Monast Law Office May 2017

Workers’ COMPanion


May 2017 | 614-334-4649 | 5000 Arlington Centre Blvd. Bldg 2, Suite 2117, Upper Arlington, OH 43220-2913


My mother was tough to the point where she almost seemed invincible. Though she wasn’t big, she could endure more than anybody I’ve ever met. When she went to the dentist, even if it was for a dreaded root canal, she would insist that she not be anesthetized. She thought the shot was worse than the pain of a dentist digging around the roots of her teeth.

see how high we could launch the can, so this began to escalate — first with two firecrackers, then three, four, and five, eventually culminating in my brother putting an M-80 under the can. He lit the fuse, and as he was walking away, the thing was just obliterated, throwing shrapnel everywhere.

After the shock of the explosion wore off, my brother took a look at his hand, and lo and behold, there was a jagged chunk of can lodged squarely in his

I remember once, she was walking around the house barefoot, and she stepped on a toothpick. It jammed up deep into her foot — a truly gruesome display. All she did was sit down and have me work it out of there — with pliers, no less. No doctor, no worries, and a remarkably low level of tears from the pain. That was just how she was.

palm, going clear through to the other side, bleeding like crazy. My mom came out and immediately took him back into the little cabin, poured iodine on the grisly wound, and proceeded to methodically yank it out with a pair of pliers. You could hear my brother (a former Marine) hollering from a solid mile away. I learned a pretty important lesson from that.

It had a lot to do with her upbringing. If you’ve ever seen that old TV show, “The Waltons,”her childhood was a bit like that. The daughter of two first-generation Dutch

My mom was certainly tough, but she was also an incredibly loving and nurturing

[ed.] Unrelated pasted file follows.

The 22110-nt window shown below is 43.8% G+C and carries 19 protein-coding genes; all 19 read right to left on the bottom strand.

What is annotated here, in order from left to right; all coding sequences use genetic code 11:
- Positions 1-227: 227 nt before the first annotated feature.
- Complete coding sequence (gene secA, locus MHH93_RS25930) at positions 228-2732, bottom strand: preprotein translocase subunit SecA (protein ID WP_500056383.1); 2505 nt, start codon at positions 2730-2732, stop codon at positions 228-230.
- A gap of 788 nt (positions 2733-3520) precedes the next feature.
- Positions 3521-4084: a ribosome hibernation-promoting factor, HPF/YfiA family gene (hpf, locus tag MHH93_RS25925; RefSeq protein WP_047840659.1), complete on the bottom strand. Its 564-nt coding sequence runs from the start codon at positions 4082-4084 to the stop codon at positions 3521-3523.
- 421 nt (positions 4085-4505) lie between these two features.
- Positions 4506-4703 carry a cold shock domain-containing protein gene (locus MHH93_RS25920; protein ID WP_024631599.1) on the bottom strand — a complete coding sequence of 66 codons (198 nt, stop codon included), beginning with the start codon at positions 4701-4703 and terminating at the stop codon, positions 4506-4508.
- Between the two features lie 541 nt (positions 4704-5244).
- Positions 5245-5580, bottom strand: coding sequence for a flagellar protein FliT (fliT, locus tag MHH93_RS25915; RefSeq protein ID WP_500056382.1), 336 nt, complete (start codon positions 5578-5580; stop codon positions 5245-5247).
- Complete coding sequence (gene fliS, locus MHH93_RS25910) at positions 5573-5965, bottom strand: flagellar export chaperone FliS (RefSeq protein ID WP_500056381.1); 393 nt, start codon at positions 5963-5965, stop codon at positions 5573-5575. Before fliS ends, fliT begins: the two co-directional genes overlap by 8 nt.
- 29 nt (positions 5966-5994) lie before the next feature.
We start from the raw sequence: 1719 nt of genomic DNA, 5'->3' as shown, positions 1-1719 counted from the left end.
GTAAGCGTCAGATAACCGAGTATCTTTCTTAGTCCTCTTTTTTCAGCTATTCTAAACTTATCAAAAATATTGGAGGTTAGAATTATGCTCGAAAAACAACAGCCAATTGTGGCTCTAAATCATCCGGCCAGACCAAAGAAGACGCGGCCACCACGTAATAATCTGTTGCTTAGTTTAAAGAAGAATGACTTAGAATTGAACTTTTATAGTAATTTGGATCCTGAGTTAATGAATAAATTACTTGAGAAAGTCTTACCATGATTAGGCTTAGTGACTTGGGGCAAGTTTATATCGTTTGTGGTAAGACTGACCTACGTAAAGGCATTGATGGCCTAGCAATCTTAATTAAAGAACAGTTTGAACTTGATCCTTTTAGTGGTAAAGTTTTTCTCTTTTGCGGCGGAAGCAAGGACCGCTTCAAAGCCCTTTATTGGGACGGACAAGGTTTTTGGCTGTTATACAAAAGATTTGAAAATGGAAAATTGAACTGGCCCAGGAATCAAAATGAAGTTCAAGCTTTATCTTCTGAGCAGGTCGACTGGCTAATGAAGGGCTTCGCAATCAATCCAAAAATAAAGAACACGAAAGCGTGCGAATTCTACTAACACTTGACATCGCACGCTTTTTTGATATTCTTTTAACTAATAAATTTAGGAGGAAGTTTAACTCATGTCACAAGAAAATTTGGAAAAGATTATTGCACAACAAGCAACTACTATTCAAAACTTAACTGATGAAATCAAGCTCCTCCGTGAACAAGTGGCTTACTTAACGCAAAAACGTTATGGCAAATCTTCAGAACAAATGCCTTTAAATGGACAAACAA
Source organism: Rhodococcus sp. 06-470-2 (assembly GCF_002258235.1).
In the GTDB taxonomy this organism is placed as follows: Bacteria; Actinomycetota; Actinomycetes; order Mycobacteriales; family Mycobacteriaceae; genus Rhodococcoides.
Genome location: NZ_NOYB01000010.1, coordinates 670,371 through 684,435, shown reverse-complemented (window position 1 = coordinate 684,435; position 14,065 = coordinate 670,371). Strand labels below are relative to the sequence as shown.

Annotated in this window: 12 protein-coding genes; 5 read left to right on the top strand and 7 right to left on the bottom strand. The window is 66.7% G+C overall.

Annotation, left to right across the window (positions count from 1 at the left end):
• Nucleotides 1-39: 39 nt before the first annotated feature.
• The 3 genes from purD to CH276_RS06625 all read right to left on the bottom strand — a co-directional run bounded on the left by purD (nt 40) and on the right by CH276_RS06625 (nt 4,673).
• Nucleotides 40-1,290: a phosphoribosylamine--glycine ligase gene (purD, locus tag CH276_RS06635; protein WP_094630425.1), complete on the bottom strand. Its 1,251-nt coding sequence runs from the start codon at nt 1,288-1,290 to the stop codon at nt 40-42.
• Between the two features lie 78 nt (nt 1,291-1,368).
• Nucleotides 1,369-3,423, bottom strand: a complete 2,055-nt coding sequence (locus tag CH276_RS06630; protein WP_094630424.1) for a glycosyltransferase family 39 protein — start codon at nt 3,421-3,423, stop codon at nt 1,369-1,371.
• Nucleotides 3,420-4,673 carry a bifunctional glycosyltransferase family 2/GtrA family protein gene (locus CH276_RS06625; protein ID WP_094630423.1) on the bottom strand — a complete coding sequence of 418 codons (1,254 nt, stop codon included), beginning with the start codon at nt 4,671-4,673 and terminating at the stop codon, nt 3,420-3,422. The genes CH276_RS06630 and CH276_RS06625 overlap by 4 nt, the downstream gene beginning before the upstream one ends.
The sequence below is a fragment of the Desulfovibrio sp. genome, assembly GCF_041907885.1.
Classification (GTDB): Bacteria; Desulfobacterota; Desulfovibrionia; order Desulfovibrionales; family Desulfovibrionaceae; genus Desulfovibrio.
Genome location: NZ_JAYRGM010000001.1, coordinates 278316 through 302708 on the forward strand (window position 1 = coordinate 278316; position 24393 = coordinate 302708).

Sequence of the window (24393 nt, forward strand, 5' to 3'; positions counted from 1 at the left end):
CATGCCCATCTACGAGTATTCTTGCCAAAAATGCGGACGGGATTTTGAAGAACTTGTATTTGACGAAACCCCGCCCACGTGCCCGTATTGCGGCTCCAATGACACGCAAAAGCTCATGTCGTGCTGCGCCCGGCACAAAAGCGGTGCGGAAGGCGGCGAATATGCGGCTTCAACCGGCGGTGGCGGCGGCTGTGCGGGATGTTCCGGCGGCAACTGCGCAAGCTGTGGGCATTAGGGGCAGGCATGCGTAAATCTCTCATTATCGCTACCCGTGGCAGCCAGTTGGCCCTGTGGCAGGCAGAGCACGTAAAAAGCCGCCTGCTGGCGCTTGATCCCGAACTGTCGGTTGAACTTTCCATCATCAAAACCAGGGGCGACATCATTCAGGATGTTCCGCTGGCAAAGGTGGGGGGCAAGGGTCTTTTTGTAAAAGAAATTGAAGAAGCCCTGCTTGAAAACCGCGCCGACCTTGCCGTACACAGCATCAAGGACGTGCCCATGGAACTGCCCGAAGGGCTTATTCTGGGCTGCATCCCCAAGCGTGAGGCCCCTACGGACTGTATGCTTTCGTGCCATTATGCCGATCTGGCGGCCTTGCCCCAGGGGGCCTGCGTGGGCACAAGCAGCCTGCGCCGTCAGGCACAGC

immigrants, my mother was one of a whopping 12 kids. But she grew up on a farm, and you know how that goes. Everybody pitches in to complete the endless list of tasks involved with upkeep, and the older kids help raise the younger ones. I think that experiencing hard farm work early in life must naturally result in resilience and self-sufficiency. Or, at least, it definitely did for my mom.

mother. She supported us every step of the way — steadfast, intelligent, and kind. Her influence on my life cannot possibly be overstated.

This May 14 —Mother’s Day — I’ll be thinking of her. The pain of her passing has dulled in the past six years, but, as I’m sure

many of you understand, you never stop missing your mom.

She was a natural medic, full of first-aid skills she’d gleaned at the farm she ran with her first husband. If the kids there ever got caught in one piece of machinery or another, she was there to sew them up and get them healthy. I remember one Memorial Day weekend at our lake cabin in Missouri, my brothers and I were messing around with Black Cat firecrackers. We’d put one under a tin can and light it up, and the can would bounce up a bit. Well, naturally, we wanted to

I hope you get a moment this month to thank all the mothers in your life for everything they do.

- Jim Monast

1 614-334-4649

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